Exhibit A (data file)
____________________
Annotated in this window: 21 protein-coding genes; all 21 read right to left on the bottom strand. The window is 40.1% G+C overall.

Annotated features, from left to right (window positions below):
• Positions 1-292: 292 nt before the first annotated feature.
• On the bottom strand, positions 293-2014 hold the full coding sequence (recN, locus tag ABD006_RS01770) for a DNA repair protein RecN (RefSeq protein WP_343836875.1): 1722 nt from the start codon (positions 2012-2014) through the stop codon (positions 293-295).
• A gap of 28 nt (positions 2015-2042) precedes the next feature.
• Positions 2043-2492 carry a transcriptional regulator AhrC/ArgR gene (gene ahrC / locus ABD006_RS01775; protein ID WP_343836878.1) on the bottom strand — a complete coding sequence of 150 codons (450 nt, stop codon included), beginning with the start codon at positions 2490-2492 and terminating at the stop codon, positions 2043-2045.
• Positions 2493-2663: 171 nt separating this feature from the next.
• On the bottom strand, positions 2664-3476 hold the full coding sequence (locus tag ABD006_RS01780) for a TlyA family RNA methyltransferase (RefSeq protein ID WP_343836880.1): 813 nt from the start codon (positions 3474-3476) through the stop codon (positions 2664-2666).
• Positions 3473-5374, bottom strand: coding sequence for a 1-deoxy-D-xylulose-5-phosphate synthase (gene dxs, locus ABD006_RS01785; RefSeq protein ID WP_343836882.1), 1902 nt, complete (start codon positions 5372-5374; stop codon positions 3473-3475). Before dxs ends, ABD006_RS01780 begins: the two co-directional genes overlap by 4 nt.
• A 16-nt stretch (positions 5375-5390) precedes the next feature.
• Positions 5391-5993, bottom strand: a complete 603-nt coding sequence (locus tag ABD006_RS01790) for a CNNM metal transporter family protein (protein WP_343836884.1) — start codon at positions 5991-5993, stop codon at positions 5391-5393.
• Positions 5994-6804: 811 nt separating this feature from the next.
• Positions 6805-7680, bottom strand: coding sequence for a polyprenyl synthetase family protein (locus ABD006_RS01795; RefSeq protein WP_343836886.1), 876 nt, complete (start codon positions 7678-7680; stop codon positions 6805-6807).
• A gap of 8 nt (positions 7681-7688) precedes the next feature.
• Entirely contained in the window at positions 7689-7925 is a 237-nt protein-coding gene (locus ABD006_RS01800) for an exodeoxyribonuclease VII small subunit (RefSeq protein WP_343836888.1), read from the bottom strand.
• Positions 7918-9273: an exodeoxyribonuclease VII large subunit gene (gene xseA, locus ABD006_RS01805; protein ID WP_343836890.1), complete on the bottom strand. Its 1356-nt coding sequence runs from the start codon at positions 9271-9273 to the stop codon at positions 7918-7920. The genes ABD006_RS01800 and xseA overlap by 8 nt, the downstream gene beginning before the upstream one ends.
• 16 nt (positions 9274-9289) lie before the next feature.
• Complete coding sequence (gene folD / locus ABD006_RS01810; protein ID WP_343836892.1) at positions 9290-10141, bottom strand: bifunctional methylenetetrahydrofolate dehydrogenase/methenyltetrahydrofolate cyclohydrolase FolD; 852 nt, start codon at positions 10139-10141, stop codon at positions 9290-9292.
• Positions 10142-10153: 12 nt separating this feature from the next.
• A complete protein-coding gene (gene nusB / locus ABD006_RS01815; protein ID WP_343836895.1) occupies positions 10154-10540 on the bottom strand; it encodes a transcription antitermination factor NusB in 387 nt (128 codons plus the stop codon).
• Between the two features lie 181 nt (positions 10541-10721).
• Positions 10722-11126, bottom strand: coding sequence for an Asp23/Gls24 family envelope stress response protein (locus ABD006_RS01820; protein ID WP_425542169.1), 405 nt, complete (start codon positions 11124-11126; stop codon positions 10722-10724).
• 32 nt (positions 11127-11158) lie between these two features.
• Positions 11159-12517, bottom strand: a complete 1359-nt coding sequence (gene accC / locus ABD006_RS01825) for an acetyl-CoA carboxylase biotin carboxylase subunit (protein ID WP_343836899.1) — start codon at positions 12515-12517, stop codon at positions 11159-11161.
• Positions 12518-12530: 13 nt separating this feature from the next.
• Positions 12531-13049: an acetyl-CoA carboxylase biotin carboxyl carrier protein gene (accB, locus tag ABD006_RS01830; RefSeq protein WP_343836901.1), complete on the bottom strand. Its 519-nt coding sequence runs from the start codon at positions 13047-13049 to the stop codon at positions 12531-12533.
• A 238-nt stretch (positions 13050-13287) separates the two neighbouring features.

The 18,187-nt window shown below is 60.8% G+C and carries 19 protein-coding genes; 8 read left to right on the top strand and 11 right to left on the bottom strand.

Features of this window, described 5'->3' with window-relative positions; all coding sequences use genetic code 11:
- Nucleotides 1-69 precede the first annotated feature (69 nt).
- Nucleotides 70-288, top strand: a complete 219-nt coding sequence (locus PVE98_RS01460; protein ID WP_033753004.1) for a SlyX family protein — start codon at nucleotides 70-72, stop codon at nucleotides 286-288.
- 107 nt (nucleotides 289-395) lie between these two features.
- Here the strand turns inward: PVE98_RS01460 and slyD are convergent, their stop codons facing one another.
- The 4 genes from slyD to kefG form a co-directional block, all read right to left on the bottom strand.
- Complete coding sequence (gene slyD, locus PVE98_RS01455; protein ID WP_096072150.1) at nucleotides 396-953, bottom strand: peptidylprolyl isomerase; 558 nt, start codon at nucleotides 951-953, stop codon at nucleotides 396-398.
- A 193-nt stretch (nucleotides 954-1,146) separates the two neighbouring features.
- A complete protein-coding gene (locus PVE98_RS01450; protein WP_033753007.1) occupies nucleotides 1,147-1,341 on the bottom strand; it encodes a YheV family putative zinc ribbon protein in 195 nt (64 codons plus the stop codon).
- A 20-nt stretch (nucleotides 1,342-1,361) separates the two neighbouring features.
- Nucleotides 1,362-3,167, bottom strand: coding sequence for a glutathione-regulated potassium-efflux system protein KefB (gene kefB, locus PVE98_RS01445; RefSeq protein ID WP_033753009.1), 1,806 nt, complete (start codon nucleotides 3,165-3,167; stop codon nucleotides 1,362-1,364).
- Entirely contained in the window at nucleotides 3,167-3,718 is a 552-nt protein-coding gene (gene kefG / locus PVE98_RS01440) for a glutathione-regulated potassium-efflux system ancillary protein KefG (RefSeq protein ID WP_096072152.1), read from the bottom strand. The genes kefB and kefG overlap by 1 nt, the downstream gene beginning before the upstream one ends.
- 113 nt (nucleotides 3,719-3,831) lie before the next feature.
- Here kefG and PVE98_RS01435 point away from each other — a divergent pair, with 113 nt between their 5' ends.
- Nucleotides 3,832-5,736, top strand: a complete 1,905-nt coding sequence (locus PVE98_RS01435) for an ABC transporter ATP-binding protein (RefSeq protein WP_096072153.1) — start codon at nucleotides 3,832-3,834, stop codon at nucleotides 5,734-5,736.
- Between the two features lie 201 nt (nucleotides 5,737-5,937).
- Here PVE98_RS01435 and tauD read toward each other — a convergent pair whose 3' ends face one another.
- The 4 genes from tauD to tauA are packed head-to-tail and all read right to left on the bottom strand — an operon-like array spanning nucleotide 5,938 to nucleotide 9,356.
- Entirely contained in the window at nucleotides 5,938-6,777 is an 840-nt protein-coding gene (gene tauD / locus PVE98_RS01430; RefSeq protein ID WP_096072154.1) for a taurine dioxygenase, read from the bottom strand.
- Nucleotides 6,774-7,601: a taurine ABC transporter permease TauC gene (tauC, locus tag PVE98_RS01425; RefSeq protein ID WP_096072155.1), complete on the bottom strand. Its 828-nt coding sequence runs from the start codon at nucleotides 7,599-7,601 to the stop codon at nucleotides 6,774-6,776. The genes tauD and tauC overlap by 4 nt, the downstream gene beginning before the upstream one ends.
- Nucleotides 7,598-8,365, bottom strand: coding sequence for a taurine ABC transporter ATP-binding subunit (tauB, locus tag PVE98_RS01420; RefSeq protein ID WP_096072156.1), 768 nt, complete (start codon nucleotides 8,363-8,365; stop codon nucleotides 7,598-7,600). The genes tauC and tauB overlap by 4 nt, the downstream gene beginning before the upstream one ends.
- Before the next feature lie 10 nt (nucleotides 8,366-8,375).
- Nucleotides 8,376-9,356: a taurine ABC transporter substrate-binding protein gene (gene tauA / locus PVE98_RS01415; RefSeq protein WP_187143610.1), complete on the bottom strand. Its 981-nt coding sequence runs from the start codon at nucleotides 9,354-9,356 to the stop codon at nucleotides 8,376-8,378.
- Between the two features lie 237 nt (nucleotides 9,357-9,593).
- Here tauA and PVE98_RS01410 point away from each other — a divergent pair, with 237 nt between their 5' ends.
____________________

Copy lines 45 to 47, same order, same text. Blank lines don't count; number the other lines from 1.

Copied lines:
- Here PVE98_RS01435 and tauD read toward each other — a convergent pair whose 3' ends face one another.
- The 4 genes from tauD to tauA are packed head-to-tail and all read right to left on the bottom strand — an operon-like array spanning nucleotide 5,938 to nucleotide 9,356.
- Entirely contained in the window at nucleotides 5,938-6,777 is an 840-nt protein-coding gene (gene tauD / locus PVE98_RS01430; RefSeq protein ID WP_096072154.1) for a taurine dioxygenase, read from the bottom strand.